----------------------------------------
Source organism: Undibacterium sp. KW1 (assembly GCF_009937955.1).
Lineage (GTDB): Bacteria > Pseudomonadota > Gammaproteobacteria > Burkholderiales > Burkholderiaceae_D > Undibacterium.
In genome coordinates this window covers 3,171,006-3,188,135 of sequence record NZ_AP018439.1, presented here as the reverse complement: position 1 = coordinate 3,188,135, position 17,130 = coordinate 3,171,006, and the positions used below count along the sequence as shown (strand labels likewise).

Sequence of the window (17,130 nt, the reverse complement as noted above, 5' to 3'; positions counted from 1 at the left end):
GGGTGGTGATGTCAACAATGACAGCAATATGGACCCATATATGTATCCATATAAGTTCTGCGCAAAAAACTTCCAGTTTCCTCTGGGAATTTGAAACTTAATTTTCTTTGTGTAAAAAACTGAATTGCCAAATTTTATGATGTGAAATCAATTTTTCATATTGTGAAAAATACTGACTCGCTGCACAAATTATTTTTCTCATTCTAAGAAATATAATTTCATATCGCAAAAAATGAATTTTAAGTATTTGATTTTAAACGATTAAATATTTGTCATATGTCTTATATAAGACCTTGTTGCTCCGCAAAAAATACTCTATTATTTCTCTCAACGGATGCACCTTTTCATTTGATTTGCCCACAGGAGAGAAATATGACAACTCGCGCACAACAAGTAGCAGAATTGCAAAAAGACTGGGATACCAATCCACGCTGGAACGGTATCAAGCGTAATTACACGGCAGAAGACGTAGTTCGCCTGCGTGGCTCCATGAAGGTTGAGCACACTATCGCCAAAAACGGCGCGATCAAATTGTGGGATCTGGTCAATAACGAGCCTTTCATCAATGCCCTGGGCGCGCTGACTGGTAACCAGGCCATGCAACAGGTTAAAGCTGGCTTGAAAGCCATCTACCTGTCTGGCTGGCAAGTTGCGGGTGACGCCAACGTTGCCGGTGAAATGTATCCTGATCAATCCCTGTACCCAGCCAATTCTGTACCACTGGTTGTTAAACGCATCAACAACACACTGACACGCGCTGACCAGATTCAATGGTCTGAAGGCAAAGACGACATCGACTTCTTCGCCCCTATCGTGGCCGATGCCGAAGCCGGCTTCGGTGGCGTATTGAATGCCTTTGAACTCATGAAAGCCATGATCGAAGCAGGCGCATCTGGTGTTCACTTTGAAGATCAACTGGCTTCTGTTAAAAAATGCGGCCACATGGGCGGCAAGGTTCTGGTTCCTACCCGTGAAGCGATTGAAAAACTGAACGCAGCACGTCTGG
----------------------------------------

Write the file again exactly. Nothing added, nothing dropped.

Source organism: Undibacterium sp. KW1 (assembly GCF_009937955.1).
Lineage (GTDB): Bacteria > Pseudomonadota > Gammaproteobacteria > Burkholderiales > Burkholderiaceae_D > Undibacterium.
In genome coordinates this window covers 3,171,006-3,188,135 of sequence record NZ_AP018439.1, presented here as the reverse complement: position 1 = coordinate 3,188,135, position 17,130 = coordinate 3,171,006, and the positions used below count along the sequence as shown (strand labels likewise).

Sequence of the window (17,130 nt, the reverse complement as noted above, 5' to 3'; positions counted from 1 at the left end):
GGGTGGTGATGTCAACAATGACAGCAATATGGACCCATATATGTATCCATATAAGTTCTGCGCAAAAAACTTCCAGTTTCCTCTGGGAATTTGAAACTTAATTTTCTTTGTGTAAAAAACTGAATTGCCAAATTTTATGATGTGAAATCAATTTTTCATATTGTGAAAAATACTGACTCGCTGCACAAATTATTTTTCTCATTCTAAGAAATATAATTTCATATCGCAAAAAATGAATTTTAAGTATTTGATTTTAAACGATTAAATATTTGTCATATGTCTTATATAAGACCTTGTTGCTCCGCAAAAAATACTCTATTATTTCTCTCAACGGATGCACCTTTTCATTTGATTTGCCCACAGGAGAGAAATATGACAACTCGCGCACAACAAGTAGCAGAATTGCAAAAAGACTGGGATACCAATCCACGCTGGAACGGTATCAAGCGTAATTACACGGCAGAAGACGTAGTTCGCCTGCGTGGCTCCATGAAGGTTGAGCACACTATCGCCAAAAACGGCGCGATCAAATTGTGGGATCTGGTCAATAACGAGCCTTTCATCAATGCCCTGGGCGCGCTGACTGGTAACCAGGCCATGCAACAGGTTAAAGCTGGCTTGAAAGCCATCTACCTGTCTGGCTGGCAAGTTGCGGGTGACGCCAACGTTGCCGGTGAAATGTATCCTGATCAATCCCTGTACCCAGCCAATTCTGTACCACTGGTTGTTAAACGCATCAACAACACACTGACACGCGCTGACCAGATTCAATGGTCTGAAGGCAAAGACGACATCGACTTCTTCGCCCCTATCGTGGCCGATGCCGAAGCCGGCTTCGGTGGCGTATTGAATGCCTTTGAACTCATGAAAGCCATGATCGAAGCAGGCGCATCTGGTGTTCACTTTGAAGATCAACTGGCTTCTGTTAAAAAATGCGGCCACATGGGCGGCAAGGTTCTGGTTCCTACCCGTGAAGCGATTGAAAAACTGAACGCAGCACGTCTGG